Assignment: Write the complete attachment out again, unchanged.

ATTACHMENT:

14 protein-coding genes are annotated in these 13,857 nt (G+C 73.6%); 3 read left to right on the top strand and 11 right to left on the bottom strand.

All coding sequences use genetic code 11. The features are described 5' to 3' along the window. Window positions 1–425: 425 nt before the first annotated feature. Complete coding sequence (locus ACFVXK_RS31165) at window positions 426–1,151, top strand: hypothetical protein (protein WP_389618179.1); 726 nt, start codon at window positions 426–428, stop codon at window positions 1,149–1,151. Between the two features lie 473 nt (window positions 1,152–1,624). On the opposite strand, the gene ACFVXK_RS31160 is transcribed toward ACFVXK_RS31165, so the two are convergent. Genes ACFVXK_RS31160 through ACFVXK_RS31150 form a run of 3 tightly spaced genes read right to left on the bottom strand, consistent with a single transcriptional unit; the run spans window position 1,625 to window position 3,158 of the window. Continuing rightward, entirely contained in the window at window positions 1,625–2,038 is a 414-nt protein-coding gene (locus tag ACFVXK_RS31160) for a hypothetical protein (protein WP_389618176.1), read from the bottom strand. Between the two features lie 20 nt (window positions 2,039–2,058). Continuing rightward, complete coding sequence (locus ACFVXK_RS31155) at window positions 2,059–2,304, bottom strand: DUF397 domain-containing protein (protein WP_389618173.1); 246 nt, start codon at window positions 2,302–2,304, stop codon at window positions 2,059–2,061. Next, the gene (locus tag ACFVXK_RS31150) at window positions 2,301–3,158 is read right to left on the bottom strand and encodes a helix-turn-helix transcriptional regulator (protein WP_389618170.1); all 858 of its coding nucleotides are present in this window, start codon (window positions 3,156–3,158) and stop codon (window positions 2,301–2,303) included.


14 protein-coding genes are annotated in these 13,857 nt (G+C 73.6%); 3 read left to right on the top strand and 11 right to left on the bottom strand.

All coding sequences use genetic code 11. The features are described 5' to 3' along the window. Window positions 1–425: 425 nt before the first annotated feature. Complete coding sequence (locus ACFVXK_RS31165) at window positions 426–1,151, top strand: hypothetical protein (protein WP_389618179.1); 726 nt, start codon at window positions 426–428, stop codon at window positions 1,149–1,151. Between the two features lie 473 nt (window positions 1,152–1,624). On the opposite strand, the gene ACFVXK_RS31160 is transcribed toward ACFVXK_RS31165, so the two are convergent. Genes ACFVXK_RS31160 through ACFVXK_RS31150 form a run of 3 tightly spaced genes read right to left on the bottom strand, consistent with a single transcriptional unit; the run spans window position 1,625 to window position 3,158 of the window. Continuing rightward, entirely contained in the window at window positions 1,625–2,038 is a 414-nt protein-coding gene (locus tag ACFVXK_RS31160) for a hypothetical protein (protein WP_389618176.1), read from the bottom strand. Between the two features lie 20 nt (window positions 2,039–2,058). Continuing rightward, complete coding sequence (locus ACFVXK_RS31155) at window positions 2,059–2,304, bottom strand: DUF397 domain-containing protein (protein WP_389618173.1); 246 nt, start codon at window positions 2,302–2,304, stop codon at window positions 2,059–2,061. Next, the gene (locus tag ACFVXK_RS31150) at window positions 2,301–3,158 is read right to left on the bottom strand and encodes a helix-turn-helix transcriptional regulator (protein WP_389618170.1); all 858 of its coding nucleotides are present in this window, start codon (window positions 3,156–3,158) and stop codon (window positions 2,301–2,303) included.